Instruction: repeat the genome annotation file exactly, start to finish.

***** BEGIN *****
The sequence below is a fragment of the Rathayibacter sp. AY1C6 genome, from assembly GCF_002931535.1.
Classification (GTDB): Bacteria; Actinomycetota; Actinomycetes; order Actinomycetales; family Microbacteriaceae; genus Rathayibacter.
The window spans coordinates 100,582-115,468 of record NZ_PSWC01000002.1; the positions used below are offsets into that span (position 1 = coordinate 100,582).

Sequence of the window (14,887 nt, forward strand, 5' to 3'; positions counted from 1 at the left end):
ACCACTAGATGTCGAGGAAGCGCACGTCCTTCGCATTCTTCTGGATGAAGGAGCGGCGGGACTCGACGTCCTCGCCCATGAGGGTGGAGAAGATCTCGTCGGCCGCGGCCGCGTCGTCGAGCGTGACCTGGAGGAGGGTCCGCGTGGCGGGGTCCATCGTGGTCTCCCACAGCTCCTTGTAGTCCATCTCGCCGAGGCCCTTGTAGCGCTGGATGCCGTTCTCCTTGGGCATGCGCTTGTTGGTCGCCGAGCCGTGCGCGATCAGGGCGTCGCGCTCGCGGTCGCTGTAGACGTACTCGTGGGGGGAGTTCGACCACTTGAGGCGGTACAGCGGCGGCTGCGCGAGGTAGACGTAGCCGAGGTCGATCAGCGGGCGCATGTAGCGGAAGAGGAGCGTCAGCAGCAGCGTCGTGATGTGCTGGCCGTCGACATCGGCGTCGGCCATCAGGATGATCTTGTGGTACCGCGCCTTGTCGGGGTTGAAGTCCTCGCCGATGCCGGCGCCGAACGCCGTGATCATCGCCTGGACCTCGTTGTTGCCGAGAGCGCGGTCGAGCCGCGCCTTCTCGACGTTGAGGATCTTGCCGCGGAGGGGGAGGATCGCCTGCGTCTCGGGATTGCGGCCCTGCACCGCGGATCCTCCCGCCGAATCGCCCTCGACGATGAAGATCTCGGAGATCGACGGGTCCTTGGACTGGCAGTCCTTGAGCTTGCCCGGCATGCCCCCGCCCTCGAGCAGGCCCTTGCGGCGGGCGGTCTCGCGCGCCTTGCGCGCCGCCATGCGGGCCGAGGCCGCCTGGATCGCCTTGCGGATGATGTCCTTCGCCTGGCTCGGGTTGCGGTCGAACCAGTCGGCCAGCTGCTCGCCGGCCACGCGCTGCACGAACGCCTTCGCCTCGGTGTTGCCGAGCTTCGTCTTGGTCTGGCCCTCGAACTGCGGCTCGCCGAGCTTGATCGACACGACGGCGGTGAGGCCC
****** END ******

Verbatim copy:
The sequence below is a fragment of the Rathayibacter sp. AY1C6 genome, from assembly GCF_002931535.1.
Classification (GTDB): Bacteria; Actinomycetota; Actinomycetes; order Actinomycetales; family Microbacteriaceae; genus Rathayibacter.
The window spans coordinates 100,582-115,468 of record NZ_PSWC01000002.1; the positions used below are offsets into that span (position 1 = coordinate 100,582).

Sequence of the window (14,887 nt, forward strand, 5' to 3'; positions counted from 1 at the left end):
ACCACTAGATGTCGAGGAAGCGCACGTCCTTCGCATTCTTCTGGATGAAGGAGCGGCGGGACTCGACGTCCTCGCCCATGAGGGTGGAGAAGATCTCGTCGGCCGCGGCCGCGTCGTCGAGCGTGACCTGGAGGAGGGTCCGCGTGGCGGGGTCCATCGTGGTCTCCCACAGCTCCTTGTAGTCCATCTCGCCGAGGCCCTTGTAGCGCTGGATGCCGTTCTCCTTGGGCATGCGCTTGTTGGTCGCCGAGCCGTGCGCGATCAGGGCGTCGCGCTCGCGGTCGCTGTAGACGTACTCGTGGGGGGAGTTCGACCACTTGAGGCGGTACAGCGGCGGCTGCGCGAGGTAGACGTAGCCGAGGTCGATCAGCGGGCGCATGTAGCGGAAGAGGAGCGTCAGCAGCAGCGTCGTGATGTGCTGGCCGTCGACATCGGCGTCGGCCATCAGGATGATCTTGTGGTACCGCGCCTTGTCGGGGTTGAAGTCCTCGCCGATGCCGGCGCCGAACGCCGTGATCATCGCCTGGACCTCGTTGTTGCCGAGAGCGCGGTCGAGCCGCGCCTTCTCGACGTTGAGGATCTTGCCGCGGAGGGGGAGGATCGCCTGCGTCTCGGGATTGCGGCCCTGCACCGCGGATCCTCCCGCCGAATCGCCCTCGACGATGAAGATCTCGGAGATCGACGGGTCCTTGGACTGGCAGTCCTTGAGCTTGCCCGGCATGCCCCCGCCCTCGAGCAGGCCCTTGCGGCGGGCGGTCTCGCGCGCCTTGCGCGCCGCCATGCGGGCCGAGGCCGCCTGGATCGCCTTGCGGATGATGTCCTTCGCCTGGCTCGGGTTGCGGTCGAACCAGTCGGCCAGCTGCTCGCCGGCCACGCGCTGCACGAACGCCTTCGCCTCGGTGTTGCCGAGCTTCGTCTTGGTCTGGCCCTCGAACTGCGGCTCGCCGAGCTTGATCGACACGACGGCGGTGAGGCCC